Below is an interview I initiated online with the artists who made the above video to my algorithmic composition for rei as a doe.

CI = Chante Inglis (animation)
CL = Colin Lawson (painting)
KS = Karin Schistek (piano)
ME = Michael Edwards (composition)


ME: What drew you to make a video to this music? [N.B. I’m not fishing for compliments here]

CL: The piece has a particular pace and there is a lot of space which allows you to imagine gradual shifts of texture, of colour, and tone. There is also a slightly icy quality to the sound –  this fits with all the white in my paintings.

ME: How many paintings did you use?

CI: 28 in total, not always the whole painting, sometimes just sections enlarged.

ME: Assuming these paintings were not made specially for this project, how did you choose the ones you did?

CL: These paintings were works in progress waiting for  the right project – they were always intended for use in an animation, not as physical paintings. When I heard rei, further layers and compositional devices were incorporated in response to the surface texture of the music.

ME: What is the format and size of the original paintings?

CL: They are small, each one is 12 x 11cm, just off the square. They are oil on canvas on board.

ME: Did you use any particular technical or other approaches to digitising the paintings?

CL: The paintings are scanned and saved as high resolution jpegs. Chanté is crazy about getting the highest resolution possible so it takes me about 10 minutes to scan each one. Once scanned Chanté ingests them into Photoshop and animates them.

ME: What do you mean here by scanning, i.e. which particular piece of technology did you use?

CI: An Epson Perfection Photo Scanner. The paintings are never bigger than A4, they are placed directly on the scanner and saved as very high resolution jpegs. The high resolution means I can blow up sections of an image to use in the animation as well as the entire image.

ME: How did you decide on the ordering of the paintings?

CI: It’s really just instinctive. I listen to the music a lot, look at the digital images a lot, and eventually just choose a painting to start with. Once that’s set, I look for similarities between the paintings as a way of blending the images – a common line, colour, or texture which will allow a smooth segue between each image.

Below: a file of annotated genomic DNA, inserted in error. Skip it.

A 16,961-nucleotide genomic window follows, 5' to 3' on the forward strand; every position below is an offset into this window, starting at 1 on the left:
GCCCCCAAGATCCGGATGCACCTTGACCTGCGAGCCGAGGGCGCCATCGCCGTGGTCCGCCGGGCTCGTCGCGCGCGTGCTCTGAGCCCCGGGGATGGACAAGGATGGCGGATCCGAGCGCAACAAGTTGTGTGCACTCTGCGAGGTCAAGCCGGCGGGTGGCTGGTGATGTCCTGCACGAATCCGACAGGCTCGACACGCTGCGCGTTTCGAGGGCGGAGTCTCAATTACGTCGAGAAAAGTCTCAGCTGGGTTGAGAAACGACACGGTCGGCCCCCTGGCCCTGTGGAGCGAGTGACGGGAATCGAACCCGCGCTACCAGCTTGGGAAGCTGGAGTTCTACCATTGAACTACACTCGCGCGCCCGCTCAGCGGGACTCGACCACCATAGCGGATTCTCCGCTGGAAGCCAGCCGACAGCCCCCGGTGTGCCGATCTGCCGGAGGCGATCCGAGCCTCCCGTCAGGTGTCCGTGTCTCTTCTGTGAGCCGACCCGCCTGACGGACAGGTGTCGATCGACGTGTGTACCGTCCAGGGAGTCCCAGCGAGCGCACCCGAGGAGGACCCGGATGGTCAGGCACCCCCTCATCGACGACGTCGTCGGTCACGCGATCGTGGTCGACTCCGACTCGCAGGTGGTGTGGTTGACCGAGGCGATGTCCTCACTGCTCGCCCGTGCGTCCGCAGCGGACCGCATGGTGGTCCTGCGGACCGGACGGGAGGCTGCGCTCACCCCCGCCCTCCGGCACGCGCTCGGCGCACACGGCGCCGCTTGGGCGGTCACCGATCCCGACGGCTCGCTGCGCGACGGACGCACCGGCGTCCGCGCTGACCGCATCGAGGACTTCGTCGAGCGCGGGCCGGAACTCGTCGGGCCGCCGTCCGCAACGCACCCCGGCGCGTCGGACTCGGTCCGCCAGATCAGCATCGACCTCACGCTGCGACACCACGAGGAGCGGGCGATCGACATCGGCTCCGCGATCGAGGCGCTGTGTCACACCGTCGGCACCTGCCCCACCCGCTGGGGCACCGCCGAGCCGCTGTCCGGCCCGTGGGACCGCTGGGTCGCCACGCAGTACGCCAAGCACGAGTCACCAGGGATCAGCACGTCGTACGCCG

ME: So the ordering of the images is yours, Chanté?

CI:Yes all mine.

ME: What influenced the pacing (assuming they don’t all change after the same time interval)? For example, did the musical form and its major/minor sections influence your decisions?

CI: It’s all about the feeling of the sound, the surface of it. Generally I’m trying to find an image to fit that surface, and when the sound surface changes, the image changes. In earlier animations I would try to precisely match the visual and aural changes. But with rei I allowed the visual changes to happen both before, as a kind of precursor to what was about to come in the sound, and, in some instances to come after the change in the sound surface.

ME: How did you make the video, i.e. with what software?

CI: The animations are all made in Adobe Photoshop – literally hundreds of layered images, each lifted from the original scanned paintings, and that have unique timing codes to appear and disappear over the course of the piece. The final animation is rendered via Photoshop as a video file to which I then add the provided sound file.

ME: How did you collaborate with each other?

CL: It’s pretty simple really: I make the paintings in response to the music then scan them and save the images to our shared computer. Chanté then slices, dices, and mixes these into the final animation.

CI: There is definitely a lot of consultation during the animating process. It takes me around four hours to make one minute of animation and I tend to do too much, to overcomplicate the imagery. Colin is great because he helps me strip back the visuals, in order to allow the original paintings to come through in the final piece.

ME: How did you collaborate with Michael and Karin?

CL: Well, Michael and Karin pretty much gave us free reign. They gave us the sound file, I made the paintings, and Chanté made a first pass at the animation. We played it to them after dinner one night, for their feedback – Michael came up with the fade to (almost) black section which happens about two thirds of the way through – this really helped give structure to the final work. I think the most important thing, aside from the beautiful piece of music, was their enthusiasm. This really gave us the incentive to persevere and make what is the longest animation we have ever made.

CI: Do you ever consider the music you’re composing/performing could be interpreted through another medium?